I don’t know what makes me more angry: the killing of Doctor Kelly, the amateurish nature of it or the even more amateurish cover up, revealing a powerful contempt for both the public and  truth. So, yes, in this case Donald Trump hit the nail on the head.

But on a lighter note. Today is the feast day of Christina The Astonishing, a C12th Walloon who leapt from her coffin at her funeral and flew into the roof of the church refusing to come down because the stench of sin was unbearable. She went on to live in an oven and later a tree. And if you believe that, you’ll likely believe the Hutton Report.


Saturday, 18 July 2020

Coming soon (as they say)

Coming soon to a kindle and bookshelf near you.

The final draft - the barcode yet to come

Sometimes a picture says more than words. Hmm, perhaps not a good idea to put it so bluntly. Why buy the book? Just stare at the beautiful artwork and the masterful blurb. 
Never mind, it serves as an  excuse for such a short blog

Oh, and this, for anyone in need of a book-cover artist, look no farther than here.

Friday, 10 July 2020

How little you know

For me, if it exists, Purgatory would consist of reconciling every unkind word, thought or deed you’d ever experienced or inflicted on those you’ve met in the course of your life. And I’m a judgemental bugger so I’m in for a hard time. Especially so when I consider that I now know more people dead than alive. 

That last point is something I try to remedy,  I've no intention of being a ‘Nobby-no-mates’ when it’s my time to say adieu.  

With that in mind, there is a lovely prayer taught me by the nuns as a small child.

‘Eternal rest, grant to them, oh Lord
And let perpetual rest shine upon them
May they rest in peace

And, as a minor confession, I say it faithfully each night for all those in my life who have died.
And whether you believe in God or Purgatory or not, it’s far from being a worthless exercise. 

Each and every time, it brings to mind how, in some way or another, you’ve short-changed or misjudged this person or that. It may be an act of selfishness remembered, how you could have treated a person more kindly or with greater respect. And with it, gradually,  you realise  the mystery of one individual's  life, how little you know or will ever know, and the importance of those you come across now. That final point is the ultimate lesson, I think.

The sermon is finished 😅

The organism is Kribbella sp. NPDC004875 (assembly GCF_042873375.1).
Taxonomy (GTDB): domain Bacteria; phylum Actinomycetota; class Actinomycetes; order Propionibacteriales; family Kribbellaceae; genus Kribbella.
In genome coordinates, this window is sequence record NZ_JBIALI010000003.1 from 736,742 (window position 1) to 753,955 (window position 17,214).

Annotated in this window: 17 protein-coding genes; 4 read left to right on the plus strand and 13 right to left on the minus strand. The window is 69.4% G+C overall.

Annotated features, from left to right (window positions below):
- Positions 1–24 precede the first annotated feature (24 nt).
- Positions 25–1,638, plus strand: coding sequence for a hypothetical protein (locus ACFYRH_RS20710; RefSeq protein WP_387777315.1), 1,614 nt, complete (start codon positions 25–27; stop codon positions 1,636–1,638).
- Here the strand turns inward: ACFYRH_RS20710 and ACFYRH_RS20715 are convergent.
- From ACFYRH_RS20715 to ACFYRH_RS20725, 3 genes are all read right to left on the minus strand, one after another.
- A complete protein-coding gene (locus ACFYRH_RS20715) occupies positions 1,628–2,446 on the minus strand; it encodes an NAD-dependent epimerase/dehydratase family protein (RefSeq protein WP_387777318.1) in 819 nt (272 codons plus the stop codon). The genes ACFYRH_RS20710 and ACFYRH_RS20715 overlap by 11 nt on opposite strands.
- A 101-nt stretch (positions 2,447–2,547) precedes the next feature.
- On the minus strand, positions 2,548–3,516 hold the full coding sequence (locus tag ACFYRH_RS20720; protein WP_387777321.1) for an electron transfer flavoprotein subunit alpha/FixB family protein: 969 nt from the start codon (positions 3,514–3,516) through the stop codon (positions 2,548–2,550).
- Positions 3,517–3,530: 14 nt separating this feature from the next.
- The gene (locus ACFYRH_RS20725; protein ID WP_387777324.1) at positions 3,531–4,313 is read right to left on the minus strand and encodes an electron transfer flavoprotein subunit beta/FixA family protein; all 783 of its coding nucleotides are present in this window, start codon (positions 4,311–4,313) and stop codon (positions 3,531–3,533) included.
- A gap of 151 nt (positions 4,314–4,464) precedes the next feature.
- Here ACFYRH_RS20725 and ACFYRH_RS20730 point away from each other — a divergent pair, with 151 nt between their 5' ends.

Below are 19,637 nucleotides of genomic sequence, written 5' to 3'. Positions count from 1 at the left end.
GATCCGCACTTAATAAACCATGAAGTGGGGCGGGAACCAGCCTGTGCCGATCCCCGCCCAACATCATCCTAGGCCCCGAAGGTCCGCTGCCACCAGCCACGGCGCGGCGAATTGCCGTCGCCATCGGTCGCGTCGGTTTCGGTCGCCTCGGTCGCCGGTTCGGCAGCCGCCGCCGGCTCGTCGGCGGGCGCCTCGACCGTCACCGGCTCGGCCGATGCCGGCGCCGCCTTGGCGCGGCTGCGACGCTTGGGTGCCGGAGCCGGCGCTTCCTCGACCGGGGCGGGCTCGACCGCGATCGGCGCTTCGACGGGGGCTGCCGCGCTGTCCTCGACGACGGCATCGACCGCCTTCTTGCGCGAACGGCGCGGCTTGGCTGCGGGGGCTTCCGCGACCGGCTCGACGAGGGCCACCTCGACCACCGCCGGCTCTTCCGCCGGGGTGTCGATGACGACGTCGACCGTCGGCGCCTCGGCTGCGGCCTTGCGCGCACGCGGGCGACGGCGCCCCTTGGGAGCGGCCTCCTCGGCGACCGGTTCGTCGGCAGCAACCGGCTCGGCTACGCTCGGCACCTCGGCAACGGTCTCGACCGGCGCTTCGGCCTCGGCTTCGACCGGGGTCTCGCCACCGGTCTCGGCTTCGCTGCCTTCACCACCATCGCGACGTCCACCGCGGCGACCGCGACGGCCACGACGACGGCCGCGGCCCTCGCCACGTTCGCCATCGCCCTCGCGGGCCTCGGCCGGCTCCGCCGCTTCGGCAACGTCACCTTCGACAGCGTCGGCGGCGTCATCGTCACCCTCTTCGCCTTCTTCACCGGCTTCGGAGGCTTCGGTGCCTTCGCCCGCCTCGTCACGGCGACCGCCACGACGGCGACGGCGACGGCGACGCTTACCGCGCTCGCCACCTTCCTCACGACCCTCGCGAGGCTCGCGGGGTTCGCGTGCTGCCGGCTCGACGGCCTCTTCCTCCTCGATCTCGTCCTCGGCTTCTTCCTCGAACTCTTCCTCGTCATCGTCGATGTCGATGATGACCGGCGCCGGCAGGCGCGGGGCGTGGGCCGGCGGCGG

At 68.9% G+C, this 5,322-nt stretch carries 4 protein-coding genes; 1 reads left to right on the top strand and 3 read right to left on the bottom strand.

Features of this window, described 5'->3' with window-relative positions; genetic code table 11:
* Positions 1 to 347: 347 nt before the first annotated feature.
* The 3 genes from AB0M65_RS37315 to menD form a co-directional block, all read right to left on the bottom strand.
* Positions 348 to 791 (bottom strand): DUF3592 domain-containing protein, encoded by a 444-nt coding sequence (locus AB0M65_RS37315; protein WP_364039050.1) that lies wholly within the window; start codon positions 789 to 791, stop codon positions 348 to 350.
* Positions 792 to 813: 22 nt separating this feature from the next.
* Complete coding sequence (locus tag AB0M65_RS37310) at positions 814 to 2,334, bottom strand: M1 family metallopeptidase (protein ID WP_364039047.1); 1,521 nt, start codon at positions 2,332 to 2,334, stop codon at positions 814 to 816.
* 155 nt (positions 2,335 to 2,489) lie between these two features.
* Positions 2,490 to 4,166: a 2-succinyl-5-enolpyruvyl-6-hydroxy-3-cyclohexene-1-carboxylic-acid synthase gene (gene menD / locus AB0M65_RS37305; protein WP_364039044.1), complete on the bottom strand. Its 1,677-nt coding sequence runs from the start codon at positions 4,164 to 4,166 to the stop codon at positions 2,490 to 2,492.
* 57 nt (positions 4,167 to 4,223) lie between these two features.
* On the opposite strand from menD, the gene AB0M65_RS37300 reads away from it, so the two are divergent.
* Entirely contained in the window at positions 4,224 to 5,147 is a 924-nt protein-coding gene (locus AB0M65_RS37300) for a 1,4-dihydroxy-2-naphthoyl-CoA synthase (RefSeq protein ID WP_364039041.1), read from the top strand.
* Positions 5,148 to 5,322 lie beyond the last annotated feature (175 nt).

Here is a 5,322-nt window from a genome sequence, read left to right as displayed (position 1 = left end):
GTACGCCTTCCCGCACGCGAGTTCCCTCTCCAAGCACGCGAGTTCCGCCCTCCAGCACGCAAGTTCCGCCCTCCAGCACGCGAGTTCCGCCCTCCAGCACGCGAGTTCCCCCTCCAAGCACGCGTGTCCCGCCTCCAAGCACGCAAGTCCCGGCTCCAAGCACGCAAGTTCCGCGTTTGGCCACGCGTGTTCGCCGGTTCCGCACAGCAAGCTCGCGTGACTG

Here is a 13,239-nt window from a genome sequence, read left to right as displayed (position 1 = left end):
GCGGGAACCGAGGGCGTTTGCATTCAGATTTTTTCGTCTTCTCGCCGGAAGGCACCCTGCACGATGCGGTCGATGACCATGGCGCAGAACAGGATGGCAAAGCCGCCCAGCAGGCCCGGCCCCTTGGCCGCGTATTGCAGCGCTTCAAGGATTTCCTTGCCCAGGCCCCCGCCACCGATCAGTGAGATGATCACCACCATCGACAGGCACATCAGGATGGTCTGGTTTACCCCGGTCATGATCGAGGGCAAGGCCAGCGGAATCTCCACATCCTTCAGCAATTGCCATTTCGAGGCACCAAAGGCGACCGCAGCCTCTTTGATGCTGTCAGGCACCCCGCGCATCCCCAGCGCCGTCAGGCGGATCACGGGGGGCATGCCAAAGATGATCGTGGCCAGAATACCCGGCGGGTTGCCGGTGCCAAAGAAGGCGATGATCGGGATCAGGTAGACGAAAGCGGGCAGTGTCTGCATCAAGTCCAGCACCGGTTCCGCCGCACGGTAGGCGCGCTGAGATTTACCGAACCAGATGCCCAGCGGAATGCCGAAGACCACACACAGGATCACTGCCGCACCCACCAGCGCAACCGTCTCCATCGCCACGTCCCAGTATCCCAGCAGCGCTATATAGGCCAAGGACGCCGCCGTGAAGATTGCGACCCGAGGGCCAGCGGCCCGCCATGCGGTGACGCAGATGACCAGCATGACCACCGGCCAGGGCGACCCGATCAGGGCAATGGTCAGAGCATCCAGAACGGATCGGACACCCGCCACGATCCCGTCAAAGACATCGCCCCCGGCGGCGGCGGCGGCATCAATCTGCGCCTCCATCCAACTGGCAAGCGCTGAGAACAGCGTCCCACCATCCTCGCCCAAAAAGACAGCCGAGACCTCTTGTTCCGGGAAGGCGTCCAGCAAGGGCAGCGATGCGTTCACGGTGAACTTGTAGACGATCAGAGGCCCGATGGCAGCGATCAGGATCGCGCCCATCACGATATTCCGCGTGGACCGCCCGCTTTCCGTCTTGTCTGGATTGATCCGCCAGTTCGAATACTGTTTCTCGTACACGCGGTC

Saturday, 4 July 2020

Taming the Wilderness

Or a small fragment of it.

Last year, I described how rogue damsons had taken over the garden. They were charging towards the Conservatory like the German Sixth Army advancing on Stalingrad.

They seemed almost desperate to proffer their fruit, allowing us to stretch out of the window for an impromptu damson dessert. The problem was they had taken over much of the garden; that little strip to the left was all that remained.

It was dense, almost impassable

And the soil was covered in a thick carpet of ivy with similar rogue tendencies

But here was out chief cause of concern, an old rotten shed succumbing to both.

As described, last year we went at it with chainsaw, spade and fire.  

And ended up with Ground Zero

Early spring, the planting began so there'll be nothing spectacular this summer. But now we have a red and white rose bush growing against the fence (My wife is from Yorkshire and I'm a proud Lancastrian) We also have young Sidalcea, fox gloves, lupins and Canterbury Bells. There is more to come when more undergrowth is cleared. 

Bottom left hand corner is another newly planted rosebush, a Lancastrian/York hybrid yet to flower. 

Hmppff !! The York rose flowered first.

Some newly planted Delphiniums. I'm hoping for a dense cottage garden with hollyhocks, Blue Canterbury bells, more Delphiniums and perhaps some Penstemon next year. Also a much cleaner slab and a wrought cast iron bench 

But this is my pride and joy, and what a weird thing to say: Grass. And not the hippy kind.  Weeks of hard shovelling and the ivy went. Two boxes of grass seed - one for the birds - and daily watering during weeks of sunshine and dry weather. 

And not only grass - light and space

But far fewer damsons.